Anyway, this topic has a good point in being started. Hitler was always a gambler, and he succeeded at least 3 times before against all odds: once at Munchen, when he obtained even more than he hoped for in those negotiations with Chamberlain and Daladier. Then in the invasion of Norway, when Germany conquered that country even though the sea was controlled by the Allied fleet. Then in the invasion of Holland - Belgium - France.

I would say that the previous successes made the German leadership to lose the grasp with the reality. The spying activity of Germany regarding the strength of Soviet Union was very poor. They were confident that once they will invade, the common Russian folk would revolt against the system. They neglected the tightness of the Bolshevik control over all levels of the Soviet society. That Bolshevik system never collapsed, to the contrary of the German expectations.
I think this "anti-Communist" revolution, from inside the Soviet society, was the biggest dream of the Nazi leadership. And it was the illusion which eventually cost the Nazi regime everything. What I wrote in this last paragraph are not my own ideas, as you know.

Also we should not forget that Stalin asked for peace negotiations at least twice, in 1941...1942. He would be ready to accept very bad conditions for Soviet Union.
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C-2
Posted: December 18, 2004 07:30 am
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QUOTE (Victor @ Dec 17 2004, 11:07 PM)
QUOTE (C-2 @ Dec 18 2004, 12:57 AM)
The Caukas wasn't a joy ride.
Rostok was taken and lost and the 4-th Panzer army  could be cut off if the Volga Front wasn't secure.

You mean 1st Panzer Army. The 4th Panzer Army was at Stalingrad.

Victor,
Actualy the 4-th panzer army was stripped from most of her efectives and armor and sent to the direction of Rostok and the oil fields.
Only a very small part of the 4-th PA were encircled at Stalingrad.
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Victor
Posted: December 18, 2004 07:30 am
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The anti-Comunist revolt did not exist also because of the way Germany acted in the occupied territories in the East. Probably a different attitude towards the locals, especialy in the Ukraine, would have paid up.
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C-2
Posted: December 18, 2004 07:41 am
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Florin,
The Wermaht started the Russian campain as their former "colegs"from "The Grand Armee" of Napoleon-ON FOOT and by HORSES.
The motoraised units were very few.
You understand-Steyer,Mercedes and Opel are not Ford GM and Chrisler,
If you saw the last episode of Brothers in Arms.......
Do you have any Idea how does it tahes today,by a modern train to go from Bucharest to Moskow?
And from Moskow to Iakutsk for example?
The German suplies line were to strached for Leningrad and Moskow.Stalingrad was totaly out of reach.
The Russians were distroing the ultrastructure they had ,and no roads or rail roads were left.
And don't forget the important fact that the Russian railroad if diferent by dimentions to the "rest of the world"-a very complicated procedure even today, of changing all the train wheels-on a special disaigned train.Either the Germans change all Soviet Union rail road sistem ,ar loose enormos amount of time by changing wheels at the borders.
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Victor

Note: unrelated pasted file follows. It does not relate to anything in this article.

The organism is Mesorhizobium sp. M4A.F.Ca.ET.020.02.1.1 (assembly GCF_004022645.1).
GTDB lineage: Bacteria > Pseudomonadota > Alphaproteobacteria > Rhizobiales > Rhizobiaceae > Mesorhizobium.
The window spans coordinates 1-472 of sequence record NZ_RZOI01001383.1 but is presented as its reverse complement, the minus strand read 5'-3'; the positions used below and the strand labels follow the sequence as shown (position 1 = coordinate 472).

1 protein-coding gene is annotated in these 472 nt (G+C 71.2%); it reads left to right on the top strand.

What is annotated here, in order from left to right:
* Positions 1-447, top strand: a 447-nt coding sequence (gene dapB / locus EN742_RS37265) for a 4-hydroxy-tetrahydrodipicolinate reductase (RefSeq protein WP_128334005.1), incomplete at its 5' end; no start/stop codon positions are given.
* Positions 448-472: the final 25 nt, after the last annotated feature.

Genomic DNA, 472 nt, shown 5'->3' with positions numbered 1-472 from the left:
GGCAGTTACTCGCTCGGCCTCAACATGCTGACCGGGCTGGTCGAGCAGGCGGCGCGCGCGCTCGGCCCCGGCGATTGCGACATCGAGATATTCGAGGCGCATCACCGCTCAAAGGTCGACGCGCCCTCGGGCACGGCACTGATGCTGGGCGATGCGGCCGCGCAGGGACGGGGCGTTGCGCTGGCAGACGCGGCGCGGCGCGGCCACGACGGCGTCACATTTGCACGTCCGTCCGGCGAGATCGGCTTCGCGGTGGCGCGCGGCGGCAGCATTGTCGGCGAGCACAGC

Posted: December 18, 2004 08:07 am
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QUOTE (C-2 @ Dec 18 2004, 09:30 AM)
Victor,
Actualy the 4-th panzer army was stripped from most of her efectives and armor and sent to the direction of Rostok and the oil fields.
Only a very small part of the 4-th PA were encircled at Stalingrad.

Army Group A (which had the task of taking the Caucasus) was made up from the 1st Panzer Army and the 17th Army. The Romanian 3rd Army command had been moved to Stalingrad from the Caucasus in September 42.

Army Group B (which was fighting around Stalingrad) was made up of the 6th Army, the 4th Panzer Army, the 3rd and 4th Romanian Armies, the 8th Italian Army and the 2nd Hungarian Army.

These were two totally different panzer armies engaged on two different directions.
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C-2
Posted: December 18, 2004 09:41 pm
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Read my post again.
Evry child knows that at Stalingrad the 6-th army,Hitler largest ,was encircled.
The 4-th PA was sent south toward the oilfields.
If you want to put it this way,in Stalingrad were encircled also Romanians Italians Kroatians and even Russian volunters.If there were a few guys from the 4-th that's all right by me :roll:
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Victor
Posted: December 18, 2004 09:57 pm
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QUOTE (C-2 @ Dec 18 2004, 11:41 PM)
Read my post again.
Evry child knows that at Stalingrad the 6-th army,Hitler largest ,was encircled.
The 4-th PA was sent south toward the oilfields.
If you want to put it this way,in Stalingrad were encircled also Romanians Italians Kroatians and even Russian volunters.If there were a few guys from the 4-th that's all right by me :roll:

I think you are the one who should reread the previous posts. I never said that the 4th Panzer Army was encircled at Stalingrad (only one of its corps - the 4th Corps of general Erwin Jaenecke, the later CO of the 17th Army in Crimea - was caught in the encirclement by the way, hardly "a few guys"). I just said that it was part of Army Group B, deployed in the Stalingrad area and had absolutely nothing to do with the campaign in the Caucasus, where the 1st Panzer Army was located. The fighting went on at Stalingrad for several months before Operation Uranus commenced.
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C-2
Posted: December 18, 2004 10:38 pm
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So we undestand eah other...
Most of the 4-th PA wasn't in Stalingrad.